I have been a professional software tester in various capacities since 2005. In my current role, I am a consulting software tester and writer working with Excelon Development. Outside of work, I am currently serving on the Association For Software Testing Board of Directors as VP of Education helping to facilitate and develop projects like BBST and WHOSE. I am also a student in the Miagi-Do school of software testing, and facilitate sessions for Weekend Testing Americas.
I am deeply interested in software testing and delivery, and also helping organizations fix problems in measurement and metrics programs.
Tools are a normal part of testing jobs because they can amplify our ability to learn about product quality. It's a good idea to review new tools for automation, performance, or monitoring to see if some solution will help you test better. Before you even look at tools, though, there are two questions you should ask.
Testers fill in their assumptions about the project, domain, and technology with things they learn while testing and while talking with people. Sometimes the information they learn is good, but sometimes they miss something important. Here are two quick wins for filling in those assumptions with good information.
Of course a developer's primary job is to produce good code, but there's also a lot they can do to contribute to quality and test their code before it gets to a tester. Code quality techniques help developers write better code, more thoroughly understand their changes, and avoid builds with many easy-to-find problems.
No single person on the team knows much about test coverage at a high level. Developers might understand it for parts of the code base they worked on. Testers might understand it for the last handful of features they tested. But neither is able to talk about test coverage in a meaningful way. We need a holistic view.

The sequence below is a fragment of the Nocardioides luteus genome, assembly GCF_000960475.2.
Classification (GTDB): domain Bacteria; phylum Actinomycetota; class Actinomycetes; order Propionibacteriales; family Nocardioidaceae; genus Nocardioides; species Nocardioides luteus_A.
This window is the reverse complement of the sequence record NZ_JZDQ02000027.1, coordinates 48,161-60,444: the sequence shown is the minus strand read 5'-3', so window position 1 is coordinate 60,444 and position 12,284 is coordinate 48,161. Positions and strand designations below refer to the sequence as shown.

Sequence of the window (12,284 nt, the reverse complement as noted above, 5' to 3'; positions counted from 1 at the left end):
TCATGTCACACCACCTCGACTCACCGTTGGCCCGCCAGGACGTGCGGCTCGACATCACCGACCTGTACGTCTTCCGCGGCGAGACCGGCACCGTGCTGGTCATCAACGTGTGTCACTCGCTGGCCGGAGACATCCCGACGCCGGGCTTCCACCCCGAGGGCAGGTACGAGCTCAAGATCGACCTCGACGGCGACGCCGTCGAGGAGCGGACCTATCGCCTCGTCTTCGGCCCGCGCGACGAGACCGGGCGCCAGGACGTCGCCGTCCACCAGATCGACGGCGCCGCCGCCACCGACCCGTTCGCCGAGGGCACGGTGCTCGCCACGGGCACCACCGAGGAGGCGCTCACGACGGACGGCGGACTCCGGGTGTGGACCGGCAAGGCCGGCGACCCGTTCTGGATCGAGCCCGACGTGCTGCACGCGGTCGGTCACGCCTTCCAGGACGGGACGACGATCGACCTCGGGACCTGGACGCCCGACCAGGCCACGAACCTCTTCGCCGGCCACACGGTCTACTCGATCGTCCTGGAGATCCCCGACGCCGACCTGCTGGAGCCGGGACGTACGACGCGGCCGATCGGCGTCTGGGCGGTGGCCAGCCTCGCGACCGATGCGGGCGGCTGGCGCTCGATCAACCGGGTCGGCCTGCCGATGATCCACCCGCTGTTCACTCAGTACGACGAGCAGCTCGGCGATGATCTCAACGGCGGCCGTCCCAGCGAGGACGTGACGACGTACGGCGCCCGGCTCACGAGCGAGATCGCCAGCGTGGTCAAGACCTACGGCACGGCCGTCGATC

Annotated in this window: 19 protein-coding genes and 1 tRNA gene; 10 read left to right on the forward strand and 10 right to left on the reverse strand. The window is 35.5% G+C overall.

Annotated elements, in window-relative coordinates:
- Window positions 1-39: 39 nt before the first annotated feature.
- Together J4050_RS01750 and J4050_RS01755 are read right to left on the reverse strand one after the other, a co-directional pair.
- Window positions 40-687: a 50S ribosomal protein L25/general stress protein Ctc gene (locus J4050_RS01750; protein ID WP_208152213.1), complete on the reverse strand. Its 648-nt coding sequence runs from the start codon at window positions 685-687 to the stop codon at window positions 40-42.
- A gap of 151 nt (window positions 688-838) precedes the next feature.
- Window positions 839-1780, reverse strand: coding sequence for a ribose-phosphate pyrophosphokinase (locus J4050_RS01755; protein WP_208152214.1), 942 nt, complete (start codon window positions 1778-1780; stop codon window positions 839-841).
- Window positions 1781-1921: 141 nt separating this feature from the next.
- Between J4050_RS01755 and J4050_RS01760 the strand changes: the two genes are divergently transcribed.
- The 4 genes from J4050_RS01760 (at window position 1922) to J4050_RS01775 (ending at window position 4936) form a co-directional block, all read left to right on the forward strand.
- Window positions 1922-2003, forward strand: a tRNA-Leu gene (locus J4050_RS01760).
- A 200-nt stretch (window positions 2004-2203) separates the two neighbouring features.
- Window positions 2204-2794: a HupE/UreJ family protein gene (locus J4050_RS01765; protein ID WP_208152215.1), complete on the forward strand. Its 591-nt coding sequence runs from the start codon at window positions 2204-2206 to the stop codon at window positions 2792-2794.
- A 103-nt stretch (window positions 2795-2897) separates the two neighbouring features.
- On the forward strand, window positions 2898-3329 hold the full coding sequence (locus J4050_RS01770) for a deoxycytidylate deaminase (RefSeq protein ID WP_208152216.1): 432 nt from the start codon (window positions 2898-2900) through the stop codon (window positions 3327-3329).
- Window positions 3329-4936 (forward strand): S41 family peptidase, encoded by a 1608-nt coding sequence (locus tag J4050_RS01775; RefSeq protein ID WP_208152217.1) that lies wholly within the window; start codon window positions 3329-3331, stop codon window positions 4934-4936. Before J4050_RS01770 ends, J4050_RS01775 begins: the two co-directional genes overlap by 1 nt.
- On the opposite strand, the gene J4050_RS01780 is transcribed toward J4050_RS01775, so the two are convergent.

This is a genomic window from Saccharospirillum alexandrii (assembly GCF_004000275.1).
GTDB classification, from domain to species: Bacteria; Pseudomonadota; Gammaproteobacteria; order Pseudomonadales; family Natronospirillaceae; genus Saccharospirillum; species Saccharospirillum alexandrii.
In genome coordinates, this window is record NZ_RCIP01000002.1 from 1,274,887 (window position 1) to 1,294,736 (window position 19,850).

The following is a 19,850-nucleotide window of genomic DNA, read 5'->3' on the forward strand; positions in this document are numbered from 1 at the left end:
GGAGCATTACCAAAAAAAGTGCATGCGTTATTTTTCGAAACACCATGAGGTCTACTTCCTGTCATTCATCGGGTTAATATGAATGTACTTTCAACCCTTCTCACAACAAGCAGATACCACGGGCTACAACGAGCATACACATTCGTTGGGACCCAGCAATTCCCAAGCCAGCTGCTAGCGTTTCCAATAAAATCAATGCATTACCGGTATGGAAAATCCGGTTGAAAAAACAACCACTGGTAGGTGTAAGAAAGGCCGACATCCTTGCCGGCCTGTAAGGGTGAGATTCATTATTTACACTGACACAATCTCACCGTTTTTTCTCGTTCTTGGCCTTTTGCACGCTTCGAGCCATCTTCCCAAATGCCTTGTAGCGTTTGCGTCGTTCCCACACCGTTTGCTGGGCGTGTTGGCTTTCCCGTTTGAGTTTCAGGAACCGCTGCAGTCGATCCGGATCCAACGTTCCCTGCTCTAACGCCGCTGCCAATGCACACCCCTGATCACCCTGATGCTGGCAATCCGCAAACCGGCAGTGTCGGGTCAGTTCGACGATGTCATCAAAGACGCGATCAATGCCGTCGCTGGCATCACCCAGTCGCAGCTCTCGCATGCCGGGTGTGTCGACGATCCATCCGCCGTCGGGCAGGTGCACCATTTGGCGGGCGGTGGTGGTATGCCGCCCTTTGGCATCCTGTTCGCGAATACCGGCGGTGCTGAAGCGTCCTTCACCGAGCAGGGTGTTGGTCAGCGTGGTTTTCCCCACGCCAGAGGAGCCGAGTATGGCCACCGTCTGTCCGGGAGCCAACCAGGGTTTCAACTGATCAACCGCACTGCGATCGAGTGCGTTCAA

If testing is taking awhile and a lot of bugs are getting into production, it's a good idea to review your entire test strategy. Spend some time understanding the current process and what testing is happening through the dev process—not what is outlined in a process wiki, but the work that actually happens.
Testers often look at automation work as the next career step after manual testing. Automation work has more visibility at the project level, and people who do this work usually also tend to have a little more social status. But Justin Rohrman makes a case for why testers shouldn't be the ones doing automation work.
Most testing work is invisible—something that happens inside your head and leaves no artifacts behind. This generally leaves testers feeling like no one understands what they do all day. Here are some ideas for collaborating with your coworkers so they can see—and start to understand—your testing work.